Friday, April 8, 2016

It's A Lambrusco Day

A good wine list is a beautiful thing. Even if I don’t plan on having a glass of wine at a restaurant meal, I just hate it when I give a glance to the eatery’s vino offerings and feel completely uninspired.

Denise and I had a nice lunch recently at a restaurant we had been meaning to try for quite a while. La Buca Osteria L.A. is way east on Melrose and has a sign in front intimating that it might be time to stop looking at the sign as you drive by and stop in already. So we did.

We like to celebrate Fridays with a nice lunch together under, hopefully, perfect conditions. That’s not an unreasonable request in Southern California, where you can probably count the less-than-perfect-weather Fridays each year on one hand. It was a gorgeous spring day when we sat down at the table, covered with butcher paper decorated with an ink stamp of a motorcycle.

I like the way Denise fills me in on the details of our dining experience. She digs a lot deeper into the L.A. food scene than I do, and she always has an interesting tidbit or two culled from her personal research. It appears, she told me, that the original chef left the resto in a dispute over meatballs. A scene from “Big Night” immediately comes to mind. There are no meatballs on the menu now, and I guess that’s one way to work it out. “Chef Out In Meatball Beef.”

The wine list had some nice options for a beautiful day - a rosé,a Chenin Blanc… wait, what’s this? A Lambrusco? Perfect. I'm inspired.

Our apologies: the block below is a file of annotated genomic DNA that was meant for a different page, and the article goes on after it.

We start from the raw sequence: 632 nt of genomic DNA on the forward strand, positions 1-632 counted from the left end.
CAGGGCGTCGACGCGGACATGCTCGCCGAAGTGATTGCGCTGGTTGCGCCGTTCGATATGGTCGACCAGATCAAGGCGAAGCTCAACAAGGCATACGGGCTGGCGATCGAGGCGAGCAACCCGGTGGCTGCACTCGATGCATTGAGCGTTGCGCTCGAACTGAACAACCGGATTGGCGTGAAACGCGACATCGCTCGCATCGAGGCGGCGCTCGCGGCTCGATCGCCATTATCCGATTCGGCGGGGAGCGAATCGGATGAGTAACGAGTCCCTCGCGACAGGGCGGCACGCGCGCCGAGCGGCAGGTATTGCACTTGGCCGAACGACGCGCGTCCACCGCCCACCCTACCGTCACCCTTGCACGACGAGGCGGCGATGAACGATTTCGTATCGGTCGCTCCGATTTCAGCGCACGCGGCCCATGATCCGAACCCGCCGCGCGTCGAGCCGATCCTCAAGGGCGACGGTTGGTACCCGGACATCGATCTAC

The Barbolini Lambrusco is just that - a perfect Lambrusco. Italian journalist Curzio Malaparte wrote in Lambrusco and Freedom, "A good drinker of Lambrusco is not only a proud, warm and generous man, but he is above all free. Therefore what is it, if it isn't Lambrusco that gives the Parmesan people that bright, sincere and dominant air; that sparkle in their eyes, that loud voice and tough expression? It is the wine of freedom and of the free man."

The wine comes from the Emilia-Romagna region of northern Italy, perhaps better known for its cheese. This Lambrusco has beautiful purple bubbles, the result of a secondary fermentation, and it comes bottled like any other sparkling wine. Please don’t confuse an artisanal Lambrusco like this one with the jugs in the grocery store. They are nothing alike.

The Barbolini Lambrusco has a wonderful frizzante, or bubbly character, and it holds a chill extremely well. The earthy grape flavor has plenty of minerality and almost no tannic grip. It’s a great sipper, but it goes very well with food, especially cured meats. I had it with La Buca’s fabulous grilled octopus and it was even better with their rustic and incredible cacio e pepe pasta dish.

So perfect was this Lambrusco that we immediately went and bought another one to take home.


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